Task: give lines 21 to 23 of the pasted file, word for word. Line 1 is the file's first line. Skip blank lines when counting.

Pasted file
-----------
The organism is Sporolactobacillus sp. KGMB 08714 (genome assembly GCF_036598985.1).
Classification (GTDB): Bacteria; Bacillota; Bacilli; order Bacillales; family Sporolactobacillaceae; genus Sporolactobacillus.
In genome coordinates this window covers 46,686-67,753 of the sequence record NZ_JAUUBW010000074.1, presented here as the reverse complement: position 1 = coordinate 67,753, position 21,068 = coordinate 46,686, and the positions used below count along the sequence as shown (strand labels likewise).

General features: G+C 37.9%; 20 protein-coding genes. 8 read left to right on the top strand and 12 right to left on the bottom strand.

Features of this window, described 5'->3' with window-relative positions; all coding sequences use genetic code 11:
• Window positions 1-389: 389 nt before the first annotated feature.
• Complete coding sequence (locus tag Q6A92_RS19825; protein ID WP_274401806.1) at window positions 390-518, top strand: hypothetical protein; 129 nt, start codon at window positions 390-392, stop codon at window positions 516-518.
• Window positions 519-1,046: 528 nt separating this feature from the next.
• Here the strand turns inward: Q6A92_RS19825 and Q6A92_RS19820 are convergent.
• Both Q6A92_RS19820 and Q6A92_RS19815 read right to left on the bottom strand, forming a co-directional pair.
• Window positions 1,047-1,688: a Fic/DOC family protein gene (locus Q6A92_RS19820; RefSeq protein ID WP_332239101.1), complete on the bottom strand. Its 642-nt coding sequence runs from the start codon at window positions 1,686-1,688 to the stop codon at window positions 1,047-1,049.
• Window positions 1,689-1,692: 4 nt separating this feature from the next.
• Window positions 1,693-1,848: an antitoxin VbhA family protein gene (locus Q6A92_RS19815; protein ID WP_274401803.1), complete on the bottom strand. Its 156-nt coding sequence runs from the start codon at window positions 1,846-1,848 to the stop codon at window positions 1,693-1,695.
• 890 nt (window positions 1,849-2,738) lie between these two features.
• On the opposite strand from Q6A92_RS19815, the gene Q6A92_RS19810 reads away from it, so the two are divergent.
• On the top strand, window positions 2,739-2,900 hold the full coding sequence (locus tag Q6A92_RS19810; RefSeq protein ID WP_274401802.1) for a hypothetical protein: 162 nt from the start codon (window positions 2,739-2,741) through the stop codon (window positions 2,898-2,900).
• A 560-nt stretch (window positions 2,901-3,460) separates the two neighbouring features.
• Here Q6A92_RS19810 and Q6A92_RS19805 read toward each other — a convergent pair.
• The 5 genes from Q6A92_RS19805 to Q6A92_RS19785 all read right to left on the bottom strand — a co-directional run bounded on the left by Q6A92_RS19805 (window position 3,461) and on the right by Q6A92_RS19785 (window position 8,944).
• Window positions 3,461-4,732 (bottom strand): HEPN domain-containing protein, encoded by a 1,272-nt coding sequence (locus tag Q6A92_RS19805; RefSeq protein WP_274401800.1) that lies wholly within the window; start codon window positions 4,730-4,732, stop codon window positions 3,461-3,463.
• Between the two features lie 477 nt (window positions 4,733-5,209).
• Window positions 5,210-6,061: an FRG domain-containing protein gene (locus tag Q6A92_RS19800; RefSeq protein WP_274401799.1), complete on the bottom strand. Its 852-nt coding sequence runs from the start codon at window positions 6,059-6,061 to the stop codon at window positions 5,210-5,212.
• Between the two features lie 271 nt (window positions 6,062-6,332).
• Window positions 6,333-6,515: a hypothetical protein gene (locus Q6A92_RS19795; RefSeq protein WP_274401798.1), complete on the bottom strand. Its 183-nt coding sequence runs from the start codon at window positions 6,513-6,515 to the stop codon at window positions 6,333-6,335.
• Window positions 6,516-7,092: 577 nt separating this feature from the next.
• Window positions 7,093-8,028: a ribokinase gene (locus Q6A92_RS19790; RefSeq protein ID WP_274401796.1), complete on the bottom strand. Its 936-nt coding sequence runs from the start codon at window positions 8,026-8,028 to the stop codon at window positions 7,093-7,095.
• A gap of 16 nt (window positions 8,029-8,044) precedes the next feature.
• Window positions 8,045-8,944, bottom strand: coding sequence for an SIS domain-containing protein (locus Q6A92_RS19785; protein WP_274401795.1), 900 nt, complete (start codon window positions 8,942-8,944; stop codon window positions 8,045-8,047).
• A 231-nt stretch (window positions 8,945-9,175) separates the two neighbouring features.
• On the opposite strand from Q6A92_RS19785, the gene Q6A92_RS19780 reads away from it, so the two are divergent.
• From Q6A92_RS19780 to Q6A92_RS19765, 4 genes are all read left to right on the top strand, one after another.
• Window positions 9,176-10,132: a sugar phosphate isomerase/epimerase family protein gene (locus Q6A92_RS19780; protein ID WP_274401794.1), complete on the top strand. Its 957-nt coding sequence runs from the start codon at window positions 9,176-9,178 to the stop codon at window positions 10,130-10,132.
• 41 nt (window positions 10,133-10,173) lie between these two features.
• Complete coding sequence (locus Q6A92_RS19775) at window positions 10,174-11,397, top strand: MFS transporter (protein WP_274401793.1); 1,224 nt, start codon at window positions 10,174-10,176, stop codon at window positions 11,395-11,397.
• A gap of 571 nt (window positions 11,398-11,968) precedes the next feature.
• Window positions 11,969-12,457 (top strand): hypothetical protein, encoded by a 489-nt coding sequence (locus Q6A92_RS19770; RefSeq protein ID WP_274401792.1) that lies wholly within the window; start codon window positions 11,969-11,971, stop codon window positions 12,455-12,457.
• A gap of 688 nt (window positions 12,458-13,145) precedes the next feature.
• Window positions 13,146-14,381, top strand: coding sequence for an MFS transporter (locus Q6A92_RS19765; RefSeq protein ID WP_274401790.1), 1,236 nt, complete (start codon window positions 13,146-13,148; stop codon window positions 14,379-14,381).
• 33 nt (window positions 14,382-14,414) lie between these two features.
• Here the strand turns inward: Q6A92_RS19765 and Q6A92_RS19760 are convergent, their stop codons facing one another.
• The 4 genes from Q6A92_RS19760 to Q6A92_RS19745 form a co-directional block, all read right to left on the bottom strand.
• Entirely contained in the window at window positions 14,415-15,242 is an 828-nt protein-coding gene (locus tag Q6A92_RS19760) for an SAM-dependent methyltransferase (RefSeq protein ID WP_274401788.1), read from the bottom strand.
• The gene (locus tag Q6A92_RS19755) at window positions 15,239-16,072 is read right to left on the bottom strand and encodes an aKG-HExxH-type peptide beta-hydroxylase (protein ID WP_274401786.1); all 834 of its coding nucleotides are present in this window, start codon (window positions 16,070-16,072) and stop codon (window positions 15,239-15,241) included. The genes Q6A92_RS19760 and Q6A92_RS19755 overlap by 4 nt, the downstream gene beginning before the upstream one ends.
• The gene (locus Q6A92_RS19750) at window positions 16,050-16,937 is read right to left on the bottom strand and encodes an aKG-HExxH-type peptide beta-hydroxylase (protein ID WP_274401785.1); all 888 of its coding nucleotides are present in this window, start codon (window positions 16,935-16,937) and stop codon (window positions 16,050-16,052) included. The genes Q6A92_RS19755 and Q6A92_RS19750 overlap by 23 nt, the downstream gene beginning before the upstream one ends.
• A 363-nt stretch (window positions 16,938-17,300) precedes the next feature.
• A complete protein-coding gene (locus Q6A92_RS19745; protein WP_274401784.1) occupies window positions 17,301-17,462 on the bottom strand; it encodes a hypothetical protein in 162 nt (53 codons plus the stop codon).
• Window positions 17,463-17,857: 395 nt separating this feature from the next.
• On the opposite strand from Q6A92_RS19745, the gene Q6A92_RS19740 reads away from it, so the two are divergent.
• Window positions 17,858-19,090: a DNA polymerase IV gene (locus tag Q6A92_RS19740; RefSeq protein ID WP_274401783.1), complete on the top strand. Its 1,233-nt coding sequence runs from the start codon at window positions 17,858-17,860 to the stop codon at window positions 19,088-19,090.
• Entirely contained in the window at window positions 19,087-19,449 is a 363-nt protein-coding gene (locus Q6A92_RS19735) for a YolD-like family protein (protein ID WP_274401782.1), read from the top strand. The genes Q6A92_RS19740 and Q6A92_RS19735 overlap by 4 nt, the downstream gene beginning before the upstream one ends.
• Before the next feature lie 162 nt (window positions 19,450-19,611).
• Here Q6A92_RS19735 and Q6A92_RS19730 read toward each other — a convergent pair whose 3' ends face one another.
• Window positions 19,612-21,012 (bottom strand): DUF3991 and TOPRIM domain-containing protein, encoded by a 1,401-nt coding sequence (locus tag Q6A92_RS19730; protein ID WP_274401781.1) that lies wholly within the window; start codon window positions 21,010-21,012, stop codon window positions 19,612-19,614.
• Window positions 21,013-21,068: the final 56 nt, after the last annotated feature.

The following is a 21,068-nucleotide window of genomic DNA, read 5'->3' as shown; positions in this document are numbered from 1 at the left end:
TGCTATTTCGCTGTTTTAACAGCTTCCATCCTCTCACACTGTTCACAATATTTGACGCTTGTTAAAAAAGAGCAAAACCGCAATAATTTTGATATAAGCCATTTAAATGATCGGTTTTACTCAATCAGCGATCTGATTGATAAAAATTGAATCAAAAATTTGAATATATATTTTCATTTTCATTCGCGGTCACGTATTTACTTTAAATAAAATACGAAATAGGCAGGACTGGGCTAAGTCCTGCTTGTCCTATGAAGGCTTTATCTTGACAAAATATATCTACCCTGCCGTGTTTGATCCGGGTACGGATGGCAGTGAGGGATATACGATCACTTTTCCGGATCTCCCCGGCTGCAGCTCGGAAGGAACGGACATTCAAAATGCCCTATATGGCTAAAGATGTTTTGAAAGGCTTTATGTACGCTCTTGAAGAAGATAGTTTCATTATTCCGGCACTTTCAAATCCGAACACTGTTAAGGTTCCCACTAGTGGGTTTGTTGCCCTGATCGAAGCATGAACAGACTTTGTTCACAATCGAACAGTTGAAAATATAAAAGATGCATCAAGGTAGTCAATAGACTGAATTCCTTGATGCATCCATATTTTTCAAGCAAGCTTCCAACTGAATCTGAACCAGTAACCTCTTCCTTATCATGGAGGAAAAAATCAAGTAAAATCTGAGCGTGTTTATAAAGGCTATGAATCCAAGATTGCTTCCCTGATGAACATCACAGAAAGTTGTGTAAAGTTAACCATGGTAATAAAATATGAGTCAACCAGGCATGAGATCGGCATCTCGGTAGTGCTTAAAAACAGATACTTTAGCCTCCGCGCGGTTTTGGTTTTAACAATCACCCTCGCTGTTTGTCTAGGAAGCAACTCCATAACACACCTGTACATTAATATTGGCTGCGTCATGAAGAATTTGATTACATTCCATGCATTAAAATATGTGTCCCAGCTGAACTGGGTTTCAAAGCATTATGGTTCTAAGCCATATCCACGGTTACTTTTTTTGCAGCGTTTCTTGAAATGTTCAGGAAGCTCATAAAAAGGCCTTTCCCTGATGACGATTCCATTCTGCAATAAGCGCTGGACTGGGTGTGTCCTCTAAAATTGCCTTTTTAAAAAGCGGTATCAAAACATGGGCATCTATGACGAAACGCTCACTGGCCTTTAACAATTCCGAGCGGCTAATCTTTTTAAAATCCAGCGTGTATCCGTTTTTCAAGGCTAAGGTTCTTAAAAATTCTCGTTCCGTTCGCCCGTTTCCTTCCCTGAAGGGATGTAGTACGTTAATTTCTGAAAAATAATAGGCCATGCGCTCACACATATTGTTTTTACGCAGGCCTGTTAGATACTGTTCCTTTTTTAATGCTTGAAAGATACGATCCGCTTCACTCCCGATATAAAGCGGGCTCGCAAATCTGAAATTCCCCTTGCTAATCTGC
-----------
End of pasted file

• Between the two features lie 477 nt (window positions 4,733-5,209).
• Window positions 5,210-6,061: an FRG domain-containing protein gene (locus tag Q6A92_RS19800; RefSeq protein WP_274401799.1), complete on the bottom strand. Its 852-nt coding sequence runs from the start codon at window positions 6,059-6,061 to the stop codon at window positions 5,210-5,212.
• Between the two features lie 271 nt (window positions 6,062-6,332).